Shade Tree Advisory Committee
- Fred Cowett, Village Forester
- Scott Howard
- James Marshall
- Brent Cross
- Kent Hubbell
- Mike Wiese
- Mayor Woodard
The Shade Tree Advisory Committee, together with the Village Forester, is responsible for the planting, maintenance, protection and removal of public trees and shrubs located within the right-of-way of any public street or in public parks or on other Village property. It was responsible for the drafting of the Village’s Street Tree and Shrub Protection and Planting Law and for the Village wide street tree inventory conducted by Davey Tree in 2019 and updated on a periodic basis.
Tree City USA
Since 2013, Cayuga Heights has earned recognition as a Tree City USA by the Arbor Day Foundation, a national organization dedicated to promoting the benefits that trees provide. To achieve Tree City recognition, a community must meet the following four criteria:
- Maintain a tree board or department
- Have a community tree ordinance or law
- Spend at least $2 per capita annually on urban forestry
- Celebrate Arbor Day
Street Tree Inventory
In 2019, the Shade Tree Advisory Committee received a grant from the NYS DEC Urban and Community Forestry program to conduct an inventory of trees on Village streets, in parks, and on other Village property. The inventory was conducted by Davey Tree in the summer of 2019 and the data from the inventory, which are updated periodically, have been used to manage existing trees and to inform planting decisions.
Planting Trees and Shrubs in the Village’s Public Street Right-of-Way
The public street right-of-way includes the land extending from the paved area of a Village public street to the owner’s property line. This land belongs to the Village. A property owner who wishes to plant a tree or shrub in the public street right-of-way must first obtain a permit from the Village Forester. A property owner who plants a tree or shrub in the public street right-of-way without a permit approved by the Village Forester may be required to remove the tree at the property owner’s expense. Requests from property owners that the Village plant new trees or shrubs in the public street right-of-way adjacent to their property will be considered by the Village Forester and accommodated in accordance with funding availability and planting priorities set by the Village Forester in consultation with the Village’s Shade Tree Advisory Committee and Department of Public Works.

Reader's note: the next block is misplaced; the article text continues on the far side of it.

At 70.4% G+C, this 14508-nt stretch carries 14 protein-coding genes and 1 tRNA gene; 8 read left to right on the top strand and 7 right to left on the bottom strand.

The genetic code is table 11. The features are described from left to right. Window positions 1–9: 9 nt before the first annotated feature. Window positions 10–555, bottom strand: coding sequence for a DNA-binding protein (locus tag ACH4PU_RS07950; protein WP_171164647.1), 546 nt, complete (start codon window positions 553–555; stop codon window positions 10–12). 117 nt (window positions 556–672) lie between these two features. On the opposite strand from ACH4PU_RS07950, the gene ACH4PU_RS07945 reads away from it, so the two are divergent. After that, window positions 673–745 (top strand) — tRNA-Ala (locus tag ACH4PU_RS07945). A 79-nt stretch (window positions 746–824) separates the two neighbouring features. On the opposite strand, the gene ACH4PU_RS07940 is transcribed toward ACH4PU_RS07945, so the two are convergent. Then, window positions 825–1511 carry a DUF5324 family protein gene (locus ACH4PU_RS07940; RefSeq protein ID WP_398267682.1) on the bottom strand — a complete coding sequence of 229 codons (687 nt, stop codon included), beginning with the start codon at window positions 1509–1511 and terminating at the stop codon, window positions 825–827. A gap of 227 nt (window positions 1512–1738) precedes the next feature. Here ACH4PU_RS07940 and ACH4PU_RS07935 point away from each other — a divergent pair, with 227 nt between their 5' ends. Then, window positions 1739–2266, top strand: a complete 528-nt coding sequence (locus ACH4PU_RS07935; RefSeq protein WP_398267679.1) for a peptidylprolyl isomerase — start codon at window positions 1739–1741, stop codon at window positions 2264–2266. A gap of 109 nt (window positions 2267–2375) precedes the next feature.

Mulching Trees and Mulch “Volcanoes”
Maintaining three inches of mulch within a tree’s dripline and away from its trunk is good arboricultural practice. Over-mulching – adding more than three inches and piling it against the trunk – is not and can kill a tree.
Invasive Insects and Pathogens
For questions regarding trees and shrubs in the Village’s public street right-of-way, please contact the Village Forester at email@example.com.
Planting the Parkway
The Village Forester initiated a project in October 2023 involving a Cornell Landscape Architecture Department class looking at future tree plantings on The Parkway where 160 mature Pinus strobus (Eastern white pine) are located on both sides of the Village’s 66 foot right-of-way, creating an allée of pines in many places. The past year saw several weather related failures of pines accompanied by electrical service interruptions, and the subsequent removal by a NYSEG contractor of these pines and of additional white pines to avoid future service interruptions begged the question about a long term plan for tree plantings along the street. In short, if white pines are removed, what should they be replaced with? Are white pines a distinctive feature of the Village and intrinsic to its identity or should other tree species be planted? The results of the project recommended a bit of both. The character of The Parkway specifically and of Cayuga Heights more generally is of a municipality that is heavily forested, but this character can be sustained with tree species other than Pinus strobus such as Metasequoia glyptostroboides (dawn redwood). Additional thought was given to planting the treelawn on the west side of the street, most of which isn’t planted, with shrubs to discourage parking vehicles there, and also where applicable creating bioswales to reduce stormwater runoff. All in all, although the project didn’t produce a plan that was immediately actionable, which was not unexpected, it did start the ball rolling and resulted in outreach to some Village residents living along the street.